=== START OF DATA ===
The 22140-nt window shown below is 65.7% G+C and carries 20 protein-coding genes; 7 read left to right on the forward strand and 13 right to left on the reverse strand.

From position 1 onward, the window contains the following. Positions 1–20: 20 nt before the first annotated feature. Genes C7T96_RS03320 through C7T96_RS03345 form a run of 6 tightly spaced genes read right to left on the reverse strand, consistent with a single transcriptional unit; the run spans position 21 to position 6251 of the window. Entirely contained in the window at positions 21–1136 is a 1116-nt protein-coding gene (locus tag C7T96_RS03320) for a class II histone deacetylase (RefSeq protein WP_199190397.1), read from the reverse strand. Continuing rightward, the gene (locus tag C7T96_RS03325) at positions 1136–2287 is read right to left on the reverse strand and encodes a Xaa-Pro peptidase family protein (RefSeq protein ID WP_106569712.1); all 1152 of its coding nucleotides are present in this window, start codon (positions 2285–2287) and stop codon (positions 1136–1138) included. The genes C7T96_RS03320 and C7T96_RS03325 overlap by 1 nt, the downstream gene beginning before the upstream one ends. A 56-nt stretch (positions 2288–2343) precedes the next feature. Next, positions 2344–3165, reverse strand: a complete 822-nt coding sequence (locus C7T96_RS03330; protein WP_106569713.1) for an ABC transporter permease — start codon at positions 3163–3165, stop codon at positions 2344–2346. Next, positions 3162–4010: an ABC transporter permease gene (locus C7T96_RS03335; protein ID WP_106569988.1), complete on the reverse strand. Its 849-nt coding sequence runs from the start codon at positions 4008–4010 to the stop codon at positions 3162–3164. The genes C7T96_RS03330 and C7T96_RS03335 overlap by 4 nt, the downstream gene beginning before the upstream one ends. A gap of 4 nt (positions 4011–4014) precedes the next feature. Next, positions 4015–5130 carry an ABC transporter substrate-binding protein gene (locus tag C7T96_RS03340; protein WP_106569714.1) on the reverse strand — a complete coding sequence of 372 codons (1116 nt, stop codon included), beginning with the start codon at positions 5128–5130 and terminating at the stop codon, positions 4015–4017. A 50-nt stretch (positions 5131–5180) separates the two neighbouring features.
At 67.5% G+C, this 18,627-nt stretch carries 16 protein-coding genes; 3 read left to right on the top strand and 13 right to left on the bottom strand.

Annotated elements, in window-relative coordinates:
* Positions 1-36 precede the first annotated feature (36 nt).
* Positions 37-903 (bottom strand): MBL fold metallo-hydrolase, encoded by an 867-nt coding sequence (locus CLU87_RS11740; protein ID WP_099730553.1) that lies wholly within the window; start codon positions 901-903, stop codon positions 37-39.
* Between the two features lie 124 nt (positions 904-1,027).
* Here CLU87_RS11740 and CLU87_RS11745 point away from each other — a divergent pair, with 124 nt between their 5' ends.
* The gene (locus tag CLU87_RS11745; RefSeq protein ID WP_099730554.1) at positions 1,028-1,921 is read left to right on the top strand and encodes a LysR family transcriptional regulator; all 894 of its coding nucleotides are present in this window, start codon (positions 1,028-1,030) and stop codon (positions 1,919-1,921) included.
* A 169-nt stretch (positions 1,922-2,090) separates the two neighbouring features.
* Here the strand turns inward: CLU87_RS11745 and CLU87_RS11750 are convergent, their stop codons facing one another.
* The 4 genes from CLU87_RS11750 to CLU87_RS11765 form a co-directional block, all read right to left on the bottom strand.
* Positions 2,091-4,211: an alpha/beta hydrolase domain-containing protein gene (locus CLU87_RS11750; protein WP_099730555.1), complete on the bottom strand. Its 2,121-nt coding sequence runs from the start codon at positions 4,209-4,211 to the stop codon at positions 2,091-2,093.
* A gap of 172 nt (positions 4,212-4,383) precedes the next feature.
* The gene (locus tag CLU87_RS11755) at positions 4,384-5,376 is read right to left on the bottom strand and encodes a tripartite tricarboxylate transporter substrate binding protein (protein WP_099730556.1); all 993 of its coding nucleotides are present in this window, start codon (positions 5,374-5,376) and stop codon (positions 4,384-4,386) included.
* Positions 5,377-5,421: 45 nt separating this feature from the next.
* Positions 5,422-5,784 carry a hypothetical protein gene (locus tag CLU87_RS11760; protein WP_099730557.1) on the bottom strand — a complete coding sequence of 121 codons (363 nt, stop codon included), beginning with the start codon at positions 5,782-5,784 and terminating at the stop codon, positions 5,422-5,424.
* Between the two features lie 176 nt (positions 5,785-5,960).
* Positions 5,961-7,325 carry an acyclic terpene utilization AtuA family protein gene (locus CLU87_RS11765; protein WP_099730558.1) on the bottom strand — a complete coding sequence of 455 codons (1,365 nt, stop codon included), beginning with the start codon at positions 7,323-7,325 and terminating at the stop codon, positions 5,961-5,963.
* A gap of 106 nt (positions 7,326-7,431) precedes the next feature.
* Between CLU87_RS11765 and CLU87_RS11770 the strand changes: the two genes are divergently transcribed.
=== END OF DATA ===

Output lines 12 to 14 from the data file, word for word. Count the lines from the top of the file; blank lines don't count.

* The 4 genes from CLU87_RS11750 to CLU87_RS11765 form a co-directional block, all read right to left on the bottom strand.
* Positions 2,091-4,211: an alpha/beta hydrolase domain-containing protein gene (locus CLU87_RS11750; protein WP_099730555.1), complete on the bottom strand. Its 2,121-nt coding sequence runs from the start codon at positions 4,209-4,211 to the stop codon at positions 2,091-2,093.
* A gap of 172 nt (positions 4,212-4,383) precedes the next feature.